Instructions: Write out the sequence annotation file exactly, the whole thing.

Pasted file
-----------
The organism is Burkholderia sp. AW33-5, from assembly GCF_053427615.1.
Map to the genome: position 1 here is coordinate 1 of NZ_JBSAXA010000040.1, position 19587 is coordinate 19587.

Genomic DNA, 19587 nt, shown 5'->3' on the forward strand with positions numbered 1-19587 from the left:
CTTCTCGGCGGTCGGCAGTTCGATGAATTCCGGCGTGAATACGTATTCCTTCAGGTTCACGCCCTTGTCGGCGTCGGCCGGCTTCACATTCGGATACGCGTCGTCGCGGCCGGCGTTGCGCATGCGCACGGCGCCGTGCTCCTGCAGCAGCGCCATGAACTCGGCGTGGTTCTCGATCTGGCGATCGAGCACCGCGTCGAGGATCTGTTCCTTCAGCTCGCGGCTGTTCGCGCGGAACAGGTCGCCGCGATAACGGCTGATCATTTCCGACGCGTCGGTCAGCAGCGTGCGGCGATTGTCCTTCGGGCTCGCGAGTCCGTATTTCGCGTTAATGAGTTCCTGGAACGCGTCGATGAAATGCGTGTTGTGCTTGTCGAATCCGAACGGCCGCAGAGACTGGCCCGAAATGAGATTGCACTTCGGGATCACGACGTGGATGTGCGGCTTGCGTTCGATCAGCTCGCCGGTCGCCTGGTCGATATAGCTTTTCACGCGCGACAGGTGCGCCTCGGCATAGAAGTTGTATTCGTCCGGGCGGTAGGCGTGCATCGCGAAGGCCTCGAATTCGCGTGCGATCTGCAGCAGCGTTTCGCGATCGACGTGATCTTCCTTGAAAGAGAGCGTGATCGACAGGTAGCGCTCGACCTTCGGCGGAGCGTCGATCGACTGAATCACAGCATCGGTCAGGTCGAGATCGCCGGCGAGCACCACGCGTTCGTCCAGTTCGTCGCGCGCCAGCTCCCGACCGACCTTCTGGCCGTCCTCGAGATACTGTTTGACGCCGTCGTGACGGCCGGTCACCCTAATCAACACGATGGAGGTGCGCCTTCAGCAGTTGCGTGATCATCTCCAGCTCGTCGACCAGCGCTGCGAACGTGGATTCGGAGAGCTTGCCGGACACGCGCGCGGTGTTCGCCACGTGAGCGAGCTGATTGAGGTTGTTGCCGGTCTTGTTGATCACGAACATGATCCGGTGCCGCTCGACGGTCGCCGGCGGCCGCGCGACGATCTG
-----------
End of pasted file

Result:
The organism is Burkholderia sp. AW33-5, from assembly GCF_053427615.1.
Map to the genome: position 1 here is coordinate 1 of NZ_JBSAXA010000040.1, position 19587 is coordinate 19587.

Genomic DNA, 19587 nt, shown 5'->3' on the forward strand with positions numbered 1-19587 from the left:
CTTCTCGGCGGTCGGCAGTTCGATGAATTCCGGCGTGAATACGTATTCCTTCAGGTTCACGCCCTTGTCGGCGTCGGCCGGCTTCACATTCGGATACGCGTCGTCGCGGCCGGCGTTGCGCATGCGCACGGCGCCGTGCTCCTGCAGCAGCGCCATGAACTCGGCGTGGTTCTCGATCTGGCGATCGAGCACCGCGTCGAGGATCTGTTCCTTCAGCTCGCGGCTGTTCGCGCGGAACAGGTCGCCGCGATAACGGCTGATCATTTCCGACGCGTCGGTCAGCAGCGTGCGGCGATTGTCCTTCGGGCTCGCGAGTCCGTATTTCGCGTTAATGAGTTCCTGGAACGCGTCGATGAAATGCGTGTTGTGCTTGTCGAATCCGAACGGCCGCAGAGACTGGCCCGAAATGAGATTGCACTTCGGGATCACGACGTGGATGTGCGGCTTGCGTTCGATCAGCTCGCCGGTCGCCTGGTCGATATAGCTTTTCACGCGCGACAGGTGCGCCTCGGCATAGAAGTTGTATTCGTCCGGGCGGTAGGCGTGCATCGCGAAGGCCTCGAATTCGCGTGCGATCTGCAGCAGCGTTTCGCGATCGACGTGATCTTCCTTGAAAGAGAGCGTGATCGACAGGTAGCGCTCGACCTTCGGCGGAGCGTCGATCGACTGAATCACAGCATCGGTCAGGTCGAGATCGCCGGCGAGCACCACGCGTTCGTCCAGTTCGTCGCGCGCCAGCTCCCGACCGACCTTCTGGCCGTCCTCGAGATACTGTTTGACGCCGTCGTGACGGCCGGTCACCCTAATCAACACGATGGAGGTGCGCCTTCAGCAGTTGCGTGATCATCTCCAGCTCGTCGACCAGCGCTGCGAACGTGGATTCGGAGAGCTTGCCGGACACGCGCGCGGTGTTCGCCACGTGAGCGAGCTGATTGAGGTTGTTGCCGGTCTTGTTGATCACGAACATGATCCGGTGCCGCTCGACGGTCGCCGGCGGCCGCGCGACGATCTG